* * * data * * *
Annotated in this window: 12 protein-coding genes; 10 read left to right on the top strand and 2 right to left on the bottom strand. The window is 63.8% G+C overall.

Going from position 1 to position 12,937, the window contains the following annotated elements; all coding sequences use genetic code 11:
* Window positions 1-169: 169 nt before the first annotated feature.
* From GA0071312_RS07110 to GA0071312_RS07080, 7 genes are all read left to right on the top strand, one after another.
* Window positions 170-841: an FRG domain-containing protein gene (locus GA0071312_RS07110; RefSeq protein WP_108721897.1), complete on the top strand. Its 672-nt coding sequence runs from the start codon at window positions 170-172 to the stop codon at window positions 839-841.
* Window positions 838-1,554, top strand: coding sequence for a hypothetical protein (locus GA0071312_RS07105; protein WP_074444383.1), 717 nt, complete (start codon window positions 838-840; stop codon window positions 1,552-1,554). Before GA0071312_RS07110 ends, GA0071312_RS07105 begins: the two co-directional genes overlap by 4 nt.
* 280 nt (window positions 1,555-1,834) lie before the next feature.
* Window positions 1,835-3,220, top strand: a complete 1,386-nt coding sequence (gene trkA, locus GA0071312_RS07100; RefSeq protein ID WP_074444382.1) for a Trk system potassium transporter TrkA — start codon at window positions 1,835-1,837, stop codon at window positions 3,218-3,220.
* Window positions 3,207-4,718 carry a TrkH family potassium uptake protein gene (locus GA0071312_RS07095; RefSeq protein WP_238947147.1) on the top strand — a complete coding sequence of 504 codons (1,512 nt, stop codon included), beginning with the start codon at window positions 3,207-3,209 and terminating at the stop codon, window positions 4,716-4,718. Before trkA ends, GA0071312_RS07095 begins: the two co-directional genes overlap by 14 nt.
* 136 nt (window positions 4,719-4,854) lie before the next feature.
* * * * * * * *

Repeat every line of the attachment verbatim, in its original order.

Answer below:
Annotated in this window: 12 protein-coding genes; 10 read left to right on the top strand and 2 right to left on the bottom strand. The window is 63.8% G+C overall.

Going from position 1 to position 12,937, the window contains the following annotated elements; all coding sequences use genetic code 11:
* Window positions 1-169: 169 nt before the first annotated feature.
* From GA0071312_RS07110 to GA0071312_RS07080, 7 genes are all read left to right on the top strand, one after another.
* Window positions 170-841: an FRG domain-containing protein gene (locus GA0071312_RS07110; RefSeq protein WP_108721897.1), complete on the top strand. Its 672-nt coding sequence runs from the start codon at window positions 170-172 to the stop codon at window positions 839-841.
* Window positions 838-1,554, top strand: coding sequence for a hypothetical protein (locus GA0071312_RS07105; protein WP_074444383.1), 717 nt, complete (start codon window positions 838-840; stop codon window positions 1,552-1,554). Before GA0071312_RS07110 ends, GA0071312_RS07105 begins: the two co-directional genes overlap by 4 nt.
* 280 nt (window positions 1,555-1,834) lie before the next feature.
* Window positions 1,835-3,220, top strand: a complete 1,386-nt coding sequence (gene trkA, locus GA0071312_RS07100; RefSeq protein ID WP_074444382.1) for a Trk system potassium transporter TrkA — start codon at window positions 1,835-1,837, stop codon at window positions 3,218-3,220.
* Window positions 3,207-4,718 carry a TrkH family potassium uptake protein gene (locus GA0071312_RS07095; RefSeq protein WP_238947147.1) on the top strand — a complete coding sequence of 504 codons (1,512 nt, stop codon included), beginning with the start codon at window positions 3,207-3,209 and terminating at the stop codon, window positions 4,716-4,718. Before trkA ends, GA0071312_RS07095 begins: the two co-directional genes overlap by 14 nt.
* 136 nt (window positions 4,719-4,854) lie before the next feature.